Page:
This Day in World History - Why does most every country in the world agree on how to determine what time it is? You can thank the International Prime Meridian Conference, which began on October 13, 1884, and lasted nearly ten days. The twenty-five countries that gathered in Washington , D.C., agreed to accept the line of longitude that passed through Britain’s Royal Observatory as the prime meridian—the line of 0° longitude (just as the Equator is 0° latitude). The nations also agreed that the time at Greenwich would be the standard time against which all other times would be compared—Greenwich Mean Time.Add a Comment
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On the morning of Tuesday, January 12th, 2010, I turned on my favorite radio program and sat down to work on one of the illustrations for my forthcoming book: While You Are Sleeping: A Lift-the-Flap Book of Time Around the World. I was painting a nighttime scene of three children sleeping in Haiti. With a collage of photographs up on my computer screen for reference, I carefully assembled a fictitious image based on visual facts.
Like all the scenes in the book, this one features a clock, showing the time of day and an appropriate sky to match. But I want my book to teach about more than just time zones. I want it to convey something about what life is like in other parts of the world – how it is different, and how it is the same. The three Haitian children in this illustration share a tattered mattress on a floor of packed earth. They sleep in their clothes under bare walls and windows without glass. But despite a standard of living which the average reader of my book will never experience, these children have each other, and they sleep peacefully.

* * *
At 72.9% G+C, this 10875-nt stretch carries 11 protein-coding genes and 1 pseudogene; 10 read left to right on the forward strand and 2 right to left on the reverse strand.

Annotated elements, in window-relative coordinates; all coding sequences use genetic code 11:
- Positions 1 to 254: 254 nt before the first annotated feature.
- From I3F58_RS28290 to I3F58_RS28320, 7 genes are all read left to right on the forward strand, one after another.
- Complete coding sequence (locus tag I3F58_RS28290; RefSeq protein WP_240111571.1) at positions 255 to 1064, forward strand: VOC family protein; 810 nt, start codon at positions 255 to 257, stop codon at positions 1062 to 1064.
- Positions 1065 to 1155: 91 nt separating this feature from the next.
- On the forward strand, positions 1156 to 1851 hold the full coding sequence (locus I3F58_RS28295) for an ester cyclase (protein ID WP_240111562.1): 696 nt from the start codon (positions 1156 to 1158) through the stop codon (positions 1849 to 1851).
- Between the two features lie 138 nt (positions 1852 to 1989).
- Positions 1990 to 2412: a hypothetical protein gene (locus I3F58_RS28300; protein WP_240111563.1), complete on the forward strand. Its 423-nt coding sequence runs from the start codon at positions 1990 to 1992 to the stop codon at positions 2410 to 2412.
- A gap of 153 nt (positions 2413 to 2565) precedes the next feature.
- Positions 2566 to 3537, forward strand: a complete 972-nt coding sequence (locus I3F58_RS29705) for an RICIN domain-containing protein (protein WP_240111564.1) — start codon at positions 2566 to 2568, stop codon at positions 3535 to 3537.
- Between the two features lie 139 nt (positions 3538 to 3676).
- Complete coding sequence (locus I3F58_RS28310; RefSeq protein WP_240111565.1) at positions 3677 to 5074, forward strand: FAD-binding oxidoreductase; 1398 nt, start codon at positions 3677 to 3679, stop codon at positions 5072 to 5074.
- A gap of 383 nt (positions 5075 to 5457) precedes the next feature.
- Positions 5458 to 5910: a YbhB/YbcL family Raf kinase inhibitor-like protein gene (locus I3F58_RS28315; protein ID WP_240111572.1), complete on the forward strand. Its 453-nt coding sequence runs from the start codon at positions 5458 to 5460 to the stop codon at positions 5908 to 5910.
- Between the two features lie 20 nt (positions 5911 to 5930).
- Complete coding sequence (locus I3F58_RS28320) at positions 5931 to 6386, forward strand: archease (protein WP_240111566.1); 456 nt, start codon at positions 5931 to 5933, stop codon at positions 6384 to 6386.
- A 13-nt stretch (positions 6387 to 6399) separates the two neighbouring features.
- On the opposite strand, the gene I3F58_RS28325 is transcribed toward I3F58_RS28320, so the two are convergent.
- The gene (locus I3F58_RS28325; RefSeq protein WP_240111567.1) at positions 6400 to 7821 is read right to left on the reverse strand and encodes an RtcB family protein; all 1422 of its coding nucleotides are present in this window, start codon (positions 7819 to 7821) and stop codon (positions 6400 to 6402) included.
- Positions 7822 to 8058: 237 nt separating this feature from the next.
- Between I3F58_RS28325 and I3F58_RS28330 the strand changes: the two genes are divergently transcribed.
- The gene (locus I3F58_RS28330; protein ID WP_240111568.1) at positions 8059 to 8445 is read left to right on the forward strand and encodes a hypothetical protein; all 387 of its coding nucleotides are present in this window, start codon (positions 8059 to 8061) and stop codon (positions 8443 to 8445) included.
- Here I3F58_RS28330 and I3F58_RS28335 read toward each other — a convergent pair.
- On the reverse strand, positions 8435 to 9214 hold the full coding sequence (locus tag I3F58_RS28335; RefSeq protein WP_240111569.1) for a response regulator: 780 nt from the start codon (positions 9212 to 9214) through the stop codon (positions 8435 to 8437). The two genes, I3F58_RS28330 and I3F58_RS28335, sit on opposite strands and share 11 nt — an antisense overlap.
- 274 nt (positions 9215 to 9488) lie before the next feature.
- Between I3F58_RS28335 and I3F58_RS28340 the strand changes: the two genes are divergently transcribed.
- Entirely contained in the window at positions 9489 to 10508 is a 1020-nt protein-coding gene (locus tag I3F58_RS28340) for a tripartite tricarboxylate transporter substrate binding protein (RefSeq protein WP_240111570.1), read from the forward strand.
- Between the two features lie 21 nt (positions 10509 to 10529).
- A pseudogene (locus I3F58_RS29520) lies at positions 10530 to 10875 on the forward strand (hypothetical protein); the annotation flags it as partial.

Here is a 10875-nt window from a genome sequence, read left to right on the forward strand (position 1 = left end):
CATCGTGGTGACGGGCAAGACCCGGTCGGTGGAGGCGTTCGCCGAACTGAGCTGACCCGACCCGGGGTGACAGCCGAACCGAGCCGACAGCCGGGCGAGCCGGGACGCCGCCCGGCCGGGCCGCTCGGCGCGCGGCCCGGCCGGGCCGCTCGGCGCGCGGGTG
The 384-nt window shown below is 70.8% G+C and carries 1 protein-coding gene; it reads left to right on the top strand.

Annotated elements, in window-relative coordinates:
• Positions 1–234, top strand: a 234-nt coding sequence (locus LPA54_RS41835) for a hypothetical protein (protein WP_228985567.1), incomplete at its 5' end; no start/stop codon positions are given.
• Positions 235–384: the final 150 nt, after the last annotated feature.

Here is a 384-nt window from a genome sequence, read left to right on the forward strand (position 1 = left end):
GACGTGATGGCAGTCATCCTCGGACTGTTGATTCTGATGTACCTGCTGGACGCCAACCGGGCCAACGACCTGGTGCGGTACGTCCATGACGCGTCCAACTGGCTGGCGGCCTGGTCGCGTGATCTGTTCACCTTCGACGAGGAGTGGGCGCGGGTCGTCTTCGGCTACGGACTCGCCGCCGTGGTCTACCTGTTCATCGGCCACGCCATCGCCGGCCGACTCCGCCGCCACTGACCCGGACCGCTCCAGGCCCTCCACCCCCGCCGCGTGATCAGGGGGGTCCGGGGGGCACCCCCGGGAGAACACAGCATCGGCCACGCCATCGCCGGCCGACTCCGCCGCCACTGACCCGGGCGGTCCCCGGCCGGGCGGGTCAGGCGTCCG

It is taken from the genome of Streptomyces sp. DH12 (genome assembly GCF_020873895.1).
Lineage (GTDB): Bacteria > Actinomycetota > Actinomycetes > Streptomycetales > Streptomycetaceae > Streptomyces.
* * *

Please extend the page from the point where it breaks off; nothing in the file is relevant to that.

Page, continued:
Suddenly, a news report interrupted the morning radio program: Haiti had just been hit by a devastating earthquake. I stopped painting, and considered what would happen in an earthquake to a house such as this, built of mud and concrete. That picture would not be so pretty. Clearly, my depiction of Haiti was scarcely grim enough. Yet I'm glad it's included in the book, among many other scenes showing children engaged in daily activities which may not be familiar to the majority of my readers.
Though none are as tragic as Haiti, every illustration in While You are Sleeping shows something real. A young girl in England rises early to milk a goat before school. A boy in Thailand climbs a lychee tree and picks the ripe fruit for his afternoon snack. A pre-teen in India carries her baby brother to an outdoor public well, where she pumps water by hand and bathes him in an enamel basin. A Nigerian girl carries a bowl of fruit on her head past neighbors grinding millet in a large wooden mortar. While these places have not gained the world attention the earthquake brought to Haiti, they show children the reality of how other people live even in today's modern world.
The seed idea for While